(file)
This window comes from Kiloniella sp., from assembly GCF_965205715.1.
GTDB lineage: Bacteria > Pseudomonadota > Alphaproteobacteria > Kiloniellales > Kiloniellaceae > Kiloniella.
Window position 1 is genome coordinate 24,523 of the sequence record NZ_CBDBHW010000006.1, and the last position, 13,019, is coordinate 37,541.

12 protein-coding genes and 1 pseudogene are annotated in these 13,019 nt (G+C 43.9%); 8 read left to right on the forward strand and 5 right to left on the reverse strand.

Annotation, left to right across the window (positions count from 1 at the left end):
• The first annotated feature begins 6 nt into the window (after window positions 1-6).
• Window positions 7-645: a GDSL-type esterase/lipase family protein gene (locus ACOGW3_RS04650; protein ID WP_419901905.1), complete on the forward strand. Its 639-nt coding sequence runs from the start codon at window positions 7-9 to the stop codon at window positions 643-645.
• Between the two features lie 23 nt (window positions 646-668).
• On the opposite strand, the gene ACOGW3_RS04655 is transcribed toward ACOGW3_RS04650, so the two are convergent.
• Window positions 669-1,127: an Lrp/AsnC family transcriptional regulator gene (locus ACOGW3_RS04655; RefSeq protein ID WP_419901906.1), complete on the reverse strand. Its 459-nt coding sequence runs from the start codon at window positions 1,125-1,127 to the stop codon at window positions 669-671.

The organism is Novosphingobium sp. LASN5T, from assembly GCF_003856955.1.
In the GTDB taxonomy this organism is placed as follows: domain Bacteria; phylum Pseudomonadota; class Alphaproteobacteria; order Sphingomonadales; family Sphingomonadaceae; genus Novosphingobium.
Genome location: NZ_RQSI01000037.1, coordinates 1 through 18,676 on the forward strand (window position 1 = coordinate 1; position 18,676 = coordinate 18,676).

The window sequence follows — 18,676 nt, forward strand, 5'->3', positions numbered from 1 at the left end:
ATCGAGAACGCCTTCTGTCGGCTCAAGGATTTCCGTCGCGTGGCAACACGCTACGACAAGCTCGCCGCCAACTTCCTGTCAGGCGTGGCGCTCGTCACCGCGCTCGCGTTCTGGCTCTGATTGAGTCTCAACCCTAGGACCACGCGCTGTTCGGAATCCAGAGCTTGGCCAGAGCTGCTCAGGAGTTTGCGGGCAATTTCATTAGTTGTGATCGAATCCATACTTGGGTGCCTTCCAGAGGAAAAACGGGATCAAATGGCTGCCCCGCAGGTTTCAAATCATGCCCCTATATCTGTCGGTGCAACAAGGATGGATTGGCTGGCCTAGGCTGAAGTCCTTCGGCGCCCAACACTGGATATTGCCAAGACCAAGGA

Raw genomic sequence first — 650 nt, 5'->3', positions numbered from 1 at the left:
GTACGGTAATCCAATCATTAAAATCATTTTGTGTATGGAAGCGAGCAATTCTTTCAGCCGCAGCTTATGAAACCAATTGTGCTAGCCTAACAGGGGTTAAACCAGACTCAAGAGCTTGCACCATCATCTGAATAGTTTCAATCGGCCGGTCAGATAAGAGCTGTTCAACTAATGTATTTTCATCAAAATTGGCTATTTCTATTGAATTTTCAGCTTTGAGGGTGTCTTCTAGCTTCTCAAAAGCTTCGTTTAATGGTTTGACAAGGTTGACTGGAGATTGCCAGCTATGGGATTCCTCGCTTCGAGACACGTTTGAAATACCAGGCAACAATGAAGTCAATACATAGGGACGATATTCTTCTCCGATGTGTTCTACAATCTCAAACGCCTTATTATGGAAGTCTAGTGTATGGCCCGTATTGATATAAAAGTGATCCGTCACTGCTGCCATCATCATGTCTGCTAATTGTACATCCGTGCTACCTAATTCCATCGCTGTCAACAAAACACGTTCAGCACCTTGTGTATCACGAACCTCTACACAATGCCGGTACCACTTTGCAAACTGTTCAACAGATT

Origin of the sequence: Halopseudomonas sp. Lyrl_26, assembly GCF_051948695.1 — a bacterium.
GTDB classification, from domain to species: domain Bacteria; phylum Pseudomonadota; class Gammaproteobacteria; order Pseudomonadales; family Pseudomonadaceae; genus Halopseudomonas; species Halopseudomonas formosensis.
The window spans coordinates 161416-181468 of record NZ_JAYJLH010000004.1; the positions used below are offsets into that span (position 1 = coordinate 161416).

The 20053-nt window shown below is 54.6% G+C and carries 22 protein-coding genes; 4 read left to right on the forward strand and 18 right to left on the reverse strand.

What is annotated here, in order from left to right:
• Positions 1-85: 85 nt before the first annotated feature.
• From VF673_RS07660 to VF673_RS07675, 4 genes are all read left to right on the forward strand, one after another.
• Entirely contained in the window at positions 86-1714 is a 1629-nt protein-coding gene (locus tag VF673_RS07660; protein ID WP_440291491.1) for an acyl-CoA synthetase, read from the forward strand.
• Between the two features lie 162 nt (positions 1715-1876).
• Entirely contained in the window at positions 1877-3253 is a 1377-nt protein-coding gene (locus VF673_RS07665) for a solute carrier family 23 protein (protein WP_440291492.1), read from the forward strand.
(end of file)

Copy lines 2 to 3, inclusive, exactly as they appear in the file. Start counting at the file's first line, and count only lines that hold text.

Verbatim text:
GTDB lineage: Bacteria > Pseudomonadota > Alphaproteobacteria > Kiloniellales > Kiloniellaceae > Kiloniella.
Window position 1 is genome coordinate 24,523 of the sequence record NZ_CBDBHW010000006.1, and the last position, 13,019, is coordinate 37,541.